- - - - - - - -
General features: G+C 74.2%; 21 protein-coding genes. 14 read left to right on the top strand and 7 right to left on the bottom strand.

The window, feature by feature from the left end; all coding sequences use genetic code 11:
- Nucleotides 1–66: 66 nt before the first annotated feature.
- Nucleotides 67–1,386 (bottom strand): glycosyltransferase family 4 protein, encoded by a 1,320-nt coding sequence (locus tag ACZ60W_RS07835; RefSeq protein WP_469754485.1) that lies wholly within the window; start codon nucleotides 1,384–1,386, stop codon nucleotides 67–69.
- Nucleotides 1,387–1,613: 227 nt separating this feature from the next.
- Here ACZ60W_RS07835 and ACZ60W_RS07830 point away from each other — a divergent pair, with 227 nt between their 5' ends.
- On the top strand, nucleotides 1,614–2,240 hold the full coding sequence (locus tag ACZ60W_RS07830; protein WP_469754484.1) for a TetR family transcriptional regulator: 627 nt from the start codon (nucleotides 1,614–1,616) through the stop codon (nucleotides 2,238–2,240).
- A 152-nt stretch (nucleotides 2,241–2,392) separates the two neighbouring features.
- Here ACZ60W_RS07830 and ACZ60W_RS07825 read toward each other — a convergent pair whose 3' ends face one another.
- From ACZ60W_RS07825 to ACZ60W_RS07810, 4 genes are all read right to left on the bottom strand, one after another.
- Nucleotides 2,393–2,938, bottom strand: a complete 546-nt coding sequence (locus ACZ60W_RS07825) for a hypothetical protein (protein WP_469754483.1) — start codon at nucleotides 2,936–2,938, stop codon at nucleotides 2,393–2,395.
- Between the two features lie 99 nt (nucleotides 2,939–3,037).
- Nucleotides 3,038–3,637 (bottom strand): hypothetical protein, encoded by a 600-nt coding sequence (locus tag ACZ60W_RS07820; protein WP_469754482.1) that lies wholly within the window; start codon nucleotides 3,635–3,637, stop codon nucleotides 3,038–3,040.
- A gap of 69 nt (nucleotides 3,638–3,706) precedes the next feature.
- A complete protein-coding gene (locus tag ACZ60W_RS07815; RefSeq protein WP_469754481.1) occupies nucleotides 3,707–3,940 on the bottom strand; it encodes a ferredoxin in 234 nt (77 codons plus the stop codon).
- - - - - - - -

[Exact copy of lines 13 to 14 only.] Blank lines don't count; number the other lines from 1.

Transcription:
- Nucleotides 3,038–3,637 (bottom strand): hypothetical protein, encoded by a 600-nt coding sequence (locus tag ACZ60W_RS07820; protein WP_469754482.1) that lies wholly within the window; start codon nucleotides 3,635–3,637, stop codon nucleotides 3,038–3,040.
- A gap of 69 nt (nucleotides 3,638–3,706) precedes the next feature.